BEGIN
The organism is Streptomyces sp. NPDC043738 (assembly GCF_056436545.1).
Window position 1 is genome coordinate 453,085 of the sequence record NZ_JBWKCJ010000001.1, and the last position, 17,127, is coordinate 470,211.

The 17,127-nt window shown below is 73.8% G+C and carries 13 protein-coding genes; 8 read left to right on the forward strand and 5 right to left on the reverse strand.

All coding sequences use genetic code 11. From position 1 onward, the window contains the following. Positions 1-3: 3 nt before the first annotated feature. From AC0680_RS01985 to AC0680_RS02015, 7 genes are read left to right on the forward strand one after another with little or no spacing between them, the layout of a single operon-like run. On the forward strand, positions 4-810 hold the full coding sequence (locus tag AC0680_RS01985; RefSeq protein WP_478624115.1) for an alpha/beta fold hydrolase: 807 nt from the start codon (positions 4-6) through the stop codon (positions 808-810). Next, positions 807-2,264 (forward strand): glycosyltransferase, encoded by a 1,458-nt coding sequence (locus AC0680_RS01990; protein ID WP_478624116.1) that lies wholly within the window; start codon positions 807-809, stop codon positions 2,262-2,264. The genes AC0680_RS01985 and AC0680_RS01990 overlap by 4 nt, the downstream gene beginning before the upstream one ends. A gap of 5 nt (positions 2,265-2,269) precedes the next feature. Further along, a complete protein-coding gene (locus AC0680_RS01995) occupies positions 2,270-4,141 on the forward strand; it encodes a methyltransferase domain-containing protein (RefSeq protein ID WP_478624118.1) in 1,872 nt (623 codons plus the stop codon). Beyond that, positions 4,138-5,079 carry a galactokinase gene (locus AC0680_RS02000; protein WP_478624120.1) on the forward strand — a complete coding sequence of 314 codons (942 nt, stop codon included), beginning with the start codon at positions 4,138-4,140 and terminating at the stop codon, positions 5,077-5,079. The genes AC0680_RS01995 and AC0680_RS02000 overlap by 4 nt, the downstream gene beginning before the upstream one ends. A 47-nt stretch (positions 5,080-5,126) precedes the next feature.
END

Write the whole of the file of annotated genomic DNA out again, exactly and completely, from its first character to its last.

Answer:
The organism is Streptomyces sp. NPDC043738 (assembly GCF_056436545.1).
Window position 1 is genome coordinate 453,085 of the sequence record NZ_JBWKCJ010000001.1, and the last position, 17,127, is coordinate 470,211.

The 17,127-nt window shown below is 73.8% G+C and carries 13 protein-coding genes; 8 read left to right on the forward strand and 5 right to left on the reverse strand.

All coding sequences use genetic code 11. From position 1 onward, the window contains the following. Positions 1-3: 3 nt before the first annotated feature. From AC0680_RS01985 to AC0680_RS02015, 7 genes are read left to right on the forward strand one after another with little or no spacing between them, the layout of a single operon-like run. On the forward strand, positions 4-810 hold the full coding sequence (locus tag AC0680_RS01985; RefSeq protein WP_478624115.1) for an alpha/beta fold hydrolase: 807 nt from the start codon (positions 4-6) through the stop codon (positions 808-810). Next, positions 807-2,264 (forward strand): glycosyltransferase, encoded by a 1,458-nt coding sequence (locus AC0680_RS01990; protein ID WP_478624116.1) that lies wholly within the window; start codon positions 807-809, stop codon positions 2,262-2,264. The genes AC0680_RS01985 and AC0680_RS01990 overlap by 4 nt, the downstream gene beginning before the upstream one ends. A gap of 5 nt (positions 2,265-2,269) precedes the next feature. Further along, a complete protein-coding gene (locus AC0680_RS01995) occupies positions 2,270-4,141 on the forward strand; it encodes a methyltransferase domain-containing protein (RefSeq protein ID WP_478624118.1) in 1,872 nt (623 codons plus the stop codon). Beyond that, positions 4,138-5,079 carry a galactokinase gene (locus AC0680_RS02000; protein WP_478624120.1) on the forward strand — a complete coding sequence of 314 codons (942 nt, stop codon included), beginning with the start codon at positions 4,138-4,140 and terminating at the stop codon, positions 5,077-5,079. The genes AC0680_RS01995 and AC0680_RS02000 overlap by 4 nt, the downstream gene beginning before the upstream one ends. A 47-nt stretch (positions 5,080-5,126) precedes the next feature.